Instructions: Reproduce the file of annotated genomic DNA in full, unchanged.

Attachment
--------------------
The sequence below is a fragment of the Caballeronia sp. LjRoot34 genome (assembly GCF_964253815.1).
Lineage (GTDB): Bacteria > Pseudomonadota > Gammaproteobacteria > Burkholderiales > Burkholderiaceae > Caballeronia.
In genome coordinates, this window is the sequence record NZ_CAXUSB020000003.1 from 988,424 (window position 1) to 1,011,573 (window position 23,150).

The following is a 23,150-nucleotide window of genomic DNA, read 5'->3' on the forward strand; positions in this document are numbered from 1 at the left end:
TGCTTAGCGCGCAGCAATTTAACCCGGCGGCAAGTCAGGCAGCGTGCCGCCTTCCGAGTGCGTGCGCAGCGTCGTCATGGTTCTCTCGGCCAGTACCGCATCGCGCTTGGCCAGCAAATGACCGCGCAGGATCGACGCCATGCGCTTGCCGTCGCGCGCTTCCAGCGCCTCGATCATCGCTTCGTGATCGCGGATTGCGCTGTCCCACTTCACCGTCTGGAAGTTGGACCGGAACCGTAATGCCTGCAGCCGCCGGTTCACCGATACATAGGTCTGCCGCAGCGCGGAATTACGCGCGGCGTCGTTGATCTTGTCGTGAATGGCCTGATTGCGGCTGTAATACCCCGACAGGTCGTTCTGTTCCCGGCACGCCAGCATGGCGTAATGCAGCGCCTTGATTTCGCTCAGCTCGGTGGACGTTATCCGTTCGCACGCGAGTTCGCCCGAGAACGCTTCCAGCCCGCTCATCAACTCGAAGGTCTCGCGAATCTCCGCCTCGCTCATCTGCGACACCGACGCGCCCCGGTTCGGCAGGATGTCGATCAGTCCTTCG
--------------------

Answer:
The sequence below is a fragment of the Caballeronia sp. LjRoot34 genome (assembly GCF_964253815.1).
Lineage (GTDB): Bacteria > Pseudomonadota > Gammaproteobacteria > Burkholderiales > Burkholderiaceae > Caballeronia.
In genome coordinates, this window is the sequence record NZ_CAXUSB020000003.1 from 988,424 (window position 1) to 1,011,573 (window position 23,150).

The following is a 23,150-nucleotide window of genomic DNA, read 5'->3' on the forward strand; positions in this document are numbered from 1 at the left end:
TGCTTAGCGCGCAGCAATTTAACCCGGCGGCAAGTCAGGCAGCGTGCCGCCTTCCGAGTGCGTGCGCAGCGTCGTCATGGTTCTCTCGGCCAGTACCGCATCGCGCTTGGCCAGCAAATGACCGCGCAGGATCGACGCCATGCGCTTGCCGTCGCGCGCTTCCAGCGCCTCGATCATCGCTTCGTGATCGCGGATTGCGCTGTCCCACTTCACCGTCTGGAAGTTGGACCGGAACCGTAATGCCTGCAGCCGCCGGTTCACCGATACATAGGTCTGCCGCAGCGCGGAATTACGCGCGGCGTCGTTGATCTTGTCGTGAATGGCCTGATTGCGGCTGTAATACCCCGACAGGTCGTTCTGTTCCCGGCACGCCAGCATGGCGTAATGCAGCGCCTTGATTTCGCTCAGCTCGGTGGACGTTATCCGTTCGCACGCGAGTTCGCCCGAGAACGCTTCCAGCCCGCTCATCAACTCGAAGGTCTCGCGAATCTCCGCCTCGCTCATCTGCGACACCGACGCGCCCCGGTTCGGCAGGATGTCGATCAGTCCTTCG